Small businesses need to be aggressive and dynamic to prosper in an ailing economy, but failing to address basic legal issues can destroy even the most ambitious and determined of enterprises. Provided below is a summary of some of the most common legal issues that affect small businesses.
Employment laws can be complex, but small business owners need to make an effort to understand them. Hiring an experienced managerial team can help to ensure that employment issues are kept to a minimum, while outsourcing the hiring process can avoid mistakes made during recruitment. Among the most common employment-related legal issues for small businesses are those pertaining to discrimination. No employer can discriminate against prospective or existing employees on grounds of gender, marital status, pregnancy, sexual orientation, ethnicity, nationality, race, disability, religion or age. Failure to abide by equality laws can result in an employer being taken to tribunal. Other legal issues involving workers that employers must consider include equal pay, overtime, breaks and disciplinary proceedings.
Tax and Insurance
Most small companies aim to turn a profit as soon as possible. Although the pursuit of increasing turnover is a quality that ought to be encouraged among small business owners, overlooking necessary or critical expenses is simply unacceptable. All small firms should address legal issues involving tax and insurance. Many small business owners adopt multiple roles: the proprietor of a small firm might also be its accountant, secretary and human resources manager. Though often unavoidable, this situation is always inadvisable. Tax errors can prove very costly; indeed, many small firms have filed for bankruptcy after becoming swamped by taxes. Small firms should always hire a professional accountant to manage the books. On the issue of insurance, all small businesses should be sufficiently indemnified. Employers in the UK are legally required to purchase sufficient employers' liability insurance, while most firms should also be protected by public and professional indemnity cover.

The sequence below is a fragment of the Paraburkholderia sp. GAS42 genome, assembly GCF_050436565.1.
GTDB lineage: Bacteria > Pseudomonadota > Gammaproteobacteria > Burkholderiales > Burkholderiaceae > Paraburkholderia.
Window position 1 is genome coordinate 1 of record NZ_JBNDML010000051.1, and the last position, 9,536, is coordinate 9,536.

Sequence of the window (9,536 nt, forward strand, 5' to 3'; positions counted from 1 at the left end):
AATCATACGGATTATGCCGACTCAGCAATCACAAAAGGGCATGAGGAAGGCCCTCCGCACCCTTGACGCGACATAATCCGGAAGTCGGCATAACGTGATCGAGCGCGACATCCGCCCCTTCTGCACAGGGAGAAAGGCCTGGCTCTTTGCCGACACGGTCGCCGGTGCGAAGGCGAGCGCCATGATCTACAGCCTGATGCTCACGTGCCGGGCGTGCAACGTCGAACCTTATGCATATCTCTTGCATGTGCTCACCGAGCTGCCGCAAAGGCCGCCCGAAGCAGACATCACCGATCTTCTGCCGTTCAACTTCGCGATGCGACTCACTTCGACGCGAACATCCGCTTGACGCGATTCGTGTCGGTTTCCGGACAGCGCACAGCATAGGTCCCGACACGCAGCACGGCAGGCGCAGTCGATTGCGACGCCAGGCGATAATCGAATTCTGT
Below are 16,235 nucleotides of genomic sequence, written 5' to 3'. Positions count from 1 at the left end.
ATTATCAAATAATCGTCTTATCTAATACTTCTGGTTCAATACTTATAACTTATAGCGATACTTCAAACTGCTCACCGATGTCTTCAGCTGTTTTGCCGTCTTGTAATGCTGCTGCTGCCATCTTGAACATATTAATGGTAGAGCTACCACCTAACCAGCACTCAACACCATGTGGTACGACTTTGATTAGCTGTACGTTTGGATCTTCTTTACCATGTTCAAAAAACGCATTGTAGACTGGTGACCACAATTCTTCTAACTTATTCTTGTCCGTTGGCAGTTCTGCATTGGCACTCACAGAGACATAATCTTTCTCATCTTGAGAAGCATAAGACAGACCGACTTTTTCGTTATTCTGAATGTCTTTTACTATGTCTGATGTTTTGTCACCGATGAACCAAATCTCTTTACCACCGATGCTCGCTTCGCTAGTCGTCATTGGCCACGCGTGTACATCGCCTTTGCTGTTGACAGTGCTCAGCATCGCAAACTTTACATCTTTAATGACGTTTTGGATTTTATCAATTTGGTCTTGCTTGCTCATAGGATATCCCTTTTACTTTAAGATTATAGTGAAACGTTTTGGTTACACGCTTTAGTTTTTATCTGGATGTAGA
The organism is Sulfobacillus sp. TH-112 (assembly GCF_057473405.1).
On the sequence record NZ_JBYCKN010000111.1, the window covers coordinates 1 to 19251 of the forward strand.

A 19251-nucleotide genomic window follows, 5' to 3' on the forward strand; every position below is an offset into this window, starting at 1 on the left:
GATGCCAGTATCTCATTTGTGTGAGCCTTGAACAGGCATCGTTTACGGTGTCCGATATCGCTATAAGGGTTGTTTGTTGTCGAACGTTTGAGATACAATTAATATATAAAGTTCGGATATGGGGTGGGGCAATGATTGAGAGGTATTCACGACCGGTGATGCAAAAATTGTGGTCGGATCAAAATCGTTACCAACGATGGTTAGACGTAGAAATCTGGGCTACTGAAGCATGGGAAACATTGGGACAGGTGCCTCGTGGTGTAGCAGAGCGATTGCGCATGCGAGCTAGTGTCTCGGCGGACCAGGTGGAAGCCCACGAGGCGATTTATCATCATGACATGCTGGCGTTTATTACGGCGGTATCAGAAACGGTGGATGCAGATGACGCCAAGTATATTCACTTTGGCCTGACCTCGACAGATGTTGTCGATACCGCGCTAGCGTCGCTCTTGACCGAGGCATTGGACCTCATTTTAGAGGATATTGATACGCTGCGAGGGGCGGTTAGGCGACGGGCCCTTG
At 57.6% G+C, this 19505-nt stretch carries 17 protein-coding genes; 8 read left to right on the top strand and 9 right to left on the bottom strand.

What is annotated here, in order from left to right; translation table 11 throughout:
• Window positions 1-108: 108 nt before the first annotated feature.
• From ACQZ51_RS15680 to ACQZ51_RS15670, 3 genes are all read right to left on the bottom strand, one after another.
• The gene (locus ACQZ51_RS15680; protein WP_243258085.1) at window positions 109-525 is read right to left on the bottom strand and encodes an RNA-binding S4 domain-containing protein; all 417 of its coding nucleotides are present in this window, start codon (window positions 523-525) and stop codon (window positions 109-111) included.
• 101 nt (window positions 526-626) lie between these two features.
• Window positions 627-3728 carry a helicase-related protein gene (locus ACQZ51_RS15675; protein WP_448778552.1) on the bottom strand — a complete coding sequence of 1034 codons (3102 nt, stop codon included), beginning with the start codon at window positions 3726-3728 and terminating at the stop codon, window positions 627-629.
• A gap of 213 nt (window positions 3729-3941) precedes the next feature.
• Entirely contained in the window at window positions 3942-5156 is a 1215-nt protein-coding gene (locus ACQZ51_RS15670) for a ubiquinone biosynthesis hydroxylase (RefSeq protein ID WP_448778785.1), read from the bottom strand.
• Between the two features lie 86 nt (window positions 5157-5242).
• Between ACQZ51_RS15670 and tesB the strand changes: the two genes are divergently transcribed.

Copyright or Trademark Infringement
In their effort to launch a successful company, many entrepreneurs and small business owners make the critical mistake of infringing another firm's copyright or trademark. The problem is usually only apparent some time after a fledgling company has found its feet and gained a share of the market; indeed, how else would another firm become aware of the alleged infringement? Copyright and trademark issues are often settled out of court, but the threat of court action can cause problems from the outset. Intellectual property (IP) should always be respected; small business owners can acquire free access to copyright, trademark, IP and patent databases to ensure their ideas are original. Failure to carry out basic checks can prove costly in the long run.
Health and Safety
Small or start-up companies sometimes operate on the basis that they are different from other firms. All companies, however, are subject to health and safety laws in the UK. Employers must take all reasonable steps to when it comes to the health and safety of all their employees. Companies must also protect members of the public from suffering illness or injury as a result of their activities. Overlooking health and safety is one of the most common mistakes made by small business owners, who risk being called to account in the civil or criminal courts should their oversight result in death or injury.
This guest post has been written by legal blogger Zoe who has contributed this post on behalf of Burton Copeland. Click here for specialist criminal solicitors.
I'm Louida from Atlanta, Georgia and I'm a mother of two daughters, and a full-time blogger/influencer.
I love helping others learn how to start working from home online free to help supplement their current income.
I also blog at Productreviewmom.com
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